Well, I went with my gut and with the majority of the opinions rendered, and put the squares in the middles of the white areas. I'm not convinced that this was the right thing, but it is done now. My eye is drawn to the squares and not to the individual snapshots. But it is a baby quilt, and the baby will be viewing it at closer range, so I think it is fine.
Snapshots is a flimsy, the third of four baby quilts I will make before October to help raise awareness of The Baby Bureau.
Late last August, I became part of a four-congregation group of volunteers who worked to resettle a refugee family of eleven; these people had lived in a camp in Tanzania for years after being forced to leave their home in the Congo. The two children who have been in elementary school astonish us with their grasp of the English language. One of the two who attend high school had a great deal of English before coming here and he, too, has flourished. The other high school student is less motivated and the team is struggling to understand her. The three preschoolers will be in kindergarten in September, so there is every reason to believe that they, too, will do well. The parents are working full-time at a meat packing plant. The work is hard but they are paid well, have health benefits, and even have their own retirement accounts. The other two young adult women are working as hotel maids. So much has been accomplished in these ten months, and yet there is still so much more that they need to learn, to master, to accomplish. The resettlement team leaders have a weekly conference call and the rest of us receive weekly news bulletins. The most recent bulletin contained a brief report that I found endearing and reminded me that our adult refugees are still somewhat childlike because of the narrowness of their life experience. "I had fun teaching F and J [the hotel workers] how to mail a letter. (There is a box . . . across from park area.) They giggled as the letter disappeared.”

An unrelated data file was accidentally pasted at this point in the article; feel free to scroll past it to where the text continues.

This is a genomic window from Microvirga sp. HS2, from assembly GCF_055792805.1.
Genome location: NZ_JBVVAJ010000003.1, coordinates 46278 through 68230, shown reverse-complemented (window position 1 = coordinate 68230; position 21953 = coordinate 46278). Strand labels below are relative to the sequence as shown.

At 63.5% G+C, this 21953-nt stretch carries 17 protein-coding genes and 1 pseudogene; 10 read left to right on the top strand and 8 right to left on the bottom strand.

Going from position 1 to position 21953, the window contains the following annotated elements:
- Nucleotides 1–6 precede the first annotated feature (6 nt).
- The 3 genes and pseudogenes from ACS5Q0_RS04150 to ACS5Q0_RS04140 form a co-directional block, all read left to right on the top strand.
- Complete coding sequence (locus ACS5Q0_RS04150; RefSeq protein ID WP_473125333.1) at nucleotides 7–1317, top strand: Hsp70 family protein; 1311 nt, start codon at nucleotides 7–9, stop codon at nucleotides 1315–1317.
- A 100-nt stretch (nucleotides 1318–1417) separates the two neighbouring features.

With or Without? In Philadelphia, that question ordinarily has to do with one's preference for or against onions on one's cheesesteak. Just sharing that info, in case you come to our city sometime.
I've been making these fun 9" finished blocks, not quite Churn Dashes, not quite Shooflies, but something quite marvelous, IMNSHO.
I put them up on the wall, and all I could see was Snowballs.
Then I thought, what if there were tiny squares in the centers of those big white spaces. Would I see the blocks more or would I still see Snowballs. So I cut some little squares and stuck 'em up there. I think I like it better. What about you? With or Without? Squares, not onions.
Every time I post a picture of one of these aprons, someone will ask what pattern I used. I've made aprons from this pattern for years, ever since Nicole at Sisters Choice introduced her readers to it (and I bet even Nicole doesn't remember how long ago that was!). I usually make the waist ties longer than the patter calls for, and the cat food apron I made for Sherry was the first time I just used a plain piece of fabric insert rather than make those cute little pinwheels. Charming Trio by Anka's Treasures.
A little more than a year ago, Himself and I were in Paris in anticipation of our Viking river cruise to Normandy. The day that we arrived, we met up with our darling great niece, Abby, who was spending her second semester of her junior year studying there. I believe we were the first folks from home and she was awfully glad to see us. We had a wonderful time together. Now Abby's graduating college and plunging right into a master's program. A family celebration was held in her honor.
Here's Judy modeling the gift I made for Abby while we were on retreat a couple of weeks ago. I believe you can click the photo to enlarge it and see that the apron fabric is all scenes from Paris. I made my niece a pair of pot holders from the scraps.
Five of the usual suspects eight participants went away to Black Rock a couple of weekends ago. Three of us went on Thursday and were joined by the others the next day.
I was productive. I had brought along several different projects and got everything done that I wanted to.
My daughter has been fascinated by the idea that there is fabric with cat food on it. She's never been an apron-wearer, but declared that if she had a cat food apron she'd wear it! Here's dear Judy modeling the CF apron that I made for Sherry. There were enough scraps of cat food that I could make her a pair of pot holders, too. Also I put together the tops for a set of four placemats, but have to get some fabric for the back before I can finish.
I managed to get my bee blocks for the month together as well as two other projects that must remain a secret for a time; I'll reveal them within a couple of weeks after they've been given to their rightful owners.
My major accomplishment for the weekend was the completion of this granny square baby quilt that I'll be donating to an agency that helps young moms who don't have a lot of money to get started. My Circle will be gathering baby things in October for this agency and my hope is to have four little quilts ready for them by then.